Behind the Vaccine Guarding African Cattle02 September 2014
A vaccine is allowing farmers in central and eastern Africa to get a handle on East Coast Fever, an economically devastating disease to high performance imported herds and native cattle alike.
East Coast fever (ECF) is widely regarded as the most serious animal health constraint to increasing the productivity of cattle in eastern, southern and central Africa, write scientists at ILVAC (the Interational Livestock Vaccine Initiative).
For four decades, the Nairobi-based International Livestock Research Institute (ILRI) and its predecessor, the International Laboratory for Research on Animal Diseases (ILRAD), have conducted research on East Coast fever.
The work has focused on developing better methods of controlling the disease, principally through vaccination, and better understanding the impact of the disease. What follows is a brief history of the development of an ‘infection-and-treatment method’ (ITM) of vaccination against this disease, and the roles of ILRI and its funding agencies in this, and our research on the potential uptake of the vaccine.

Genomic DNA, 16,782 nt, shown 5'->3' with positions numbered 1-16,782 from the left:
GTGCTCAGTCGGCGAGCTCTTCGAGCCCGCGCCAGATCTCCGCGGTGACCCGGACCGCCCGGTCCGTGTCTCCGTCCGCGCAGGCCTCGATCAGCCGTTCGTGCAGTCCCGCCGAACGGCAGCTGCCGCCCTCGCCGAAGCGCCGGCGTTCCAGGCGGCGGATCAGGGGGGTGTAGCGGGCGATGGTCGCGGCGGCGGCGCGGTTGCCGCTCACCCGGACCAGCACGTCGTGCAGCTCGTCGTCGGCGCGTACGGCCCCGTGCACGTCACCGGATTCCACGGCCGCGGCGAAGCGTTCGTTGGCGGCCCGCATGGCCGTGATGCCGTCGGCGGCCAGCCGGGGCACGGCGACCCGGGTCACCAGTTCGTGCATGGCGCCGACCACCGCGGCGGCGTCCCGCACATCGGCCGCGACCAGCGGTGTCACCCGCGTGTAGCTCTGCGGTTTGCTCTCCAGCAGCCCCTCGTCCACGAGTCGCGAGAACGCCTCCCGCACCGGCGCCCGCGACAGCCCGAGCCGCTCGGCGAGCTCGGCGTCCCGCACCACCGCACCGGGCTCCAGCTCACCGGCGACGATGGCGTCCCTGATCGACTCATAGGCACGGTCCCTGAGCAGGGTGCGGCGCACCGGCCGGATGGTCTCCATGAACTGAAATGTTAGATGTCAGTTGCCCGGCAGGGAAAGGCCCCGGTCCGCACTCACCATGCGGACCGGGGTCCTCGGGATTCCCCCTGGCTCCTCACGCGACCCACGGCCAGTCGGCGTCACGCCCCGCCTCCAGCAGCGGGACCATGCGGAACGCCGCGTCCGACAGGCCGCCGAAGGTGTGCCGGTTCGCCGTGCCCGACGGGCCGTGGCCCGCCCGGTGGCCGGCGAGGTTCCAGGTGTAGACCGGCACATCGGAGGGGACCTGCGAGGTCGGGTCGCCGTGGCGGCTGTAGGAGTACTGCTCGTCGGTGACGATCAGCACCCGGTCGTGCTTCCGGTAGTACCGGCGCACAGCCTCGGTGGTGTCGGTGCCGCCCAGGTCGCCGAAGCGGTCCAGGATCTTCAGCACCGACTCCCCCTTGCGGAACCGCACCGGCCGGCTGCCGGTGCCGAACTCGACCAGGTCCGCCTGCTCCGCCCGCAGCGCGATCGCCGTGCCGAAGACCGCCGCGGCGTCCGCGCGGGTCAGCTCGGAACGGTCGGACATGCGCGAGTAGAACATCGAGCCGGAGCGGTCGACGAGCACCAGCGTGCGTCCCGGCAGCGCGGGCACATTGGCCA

East Coast fever is a devastating tick-borne disease of cattle caused by the protozoan parasite, Theileria parva. The disease causes high mortality (greater than 80 per cent) in susceptible cattle populations, with the more productive European and improved zebu breeds being particularly susceptible.
East Coast fever occurs in 11 countries in eastern, southern and central Africa where the tick vector, Rhipicephalus appendiculatus, is found. The parasite infects the bovine lymphocytes, causing a profound lymphoproliferation. East Coast fever causes major economic losses throughout the region and affects both high-grade dairy cattle and young zebu cattle in pastoralist systems and ranches.
The ‘Live’ Vaccine
The infection-and-treatment immunization procedure employs well-characterized live sporozoite forms of theilerial parasites administered to cattle simultaneously with a long-acting formulation of the antibiotic oxytetracycline.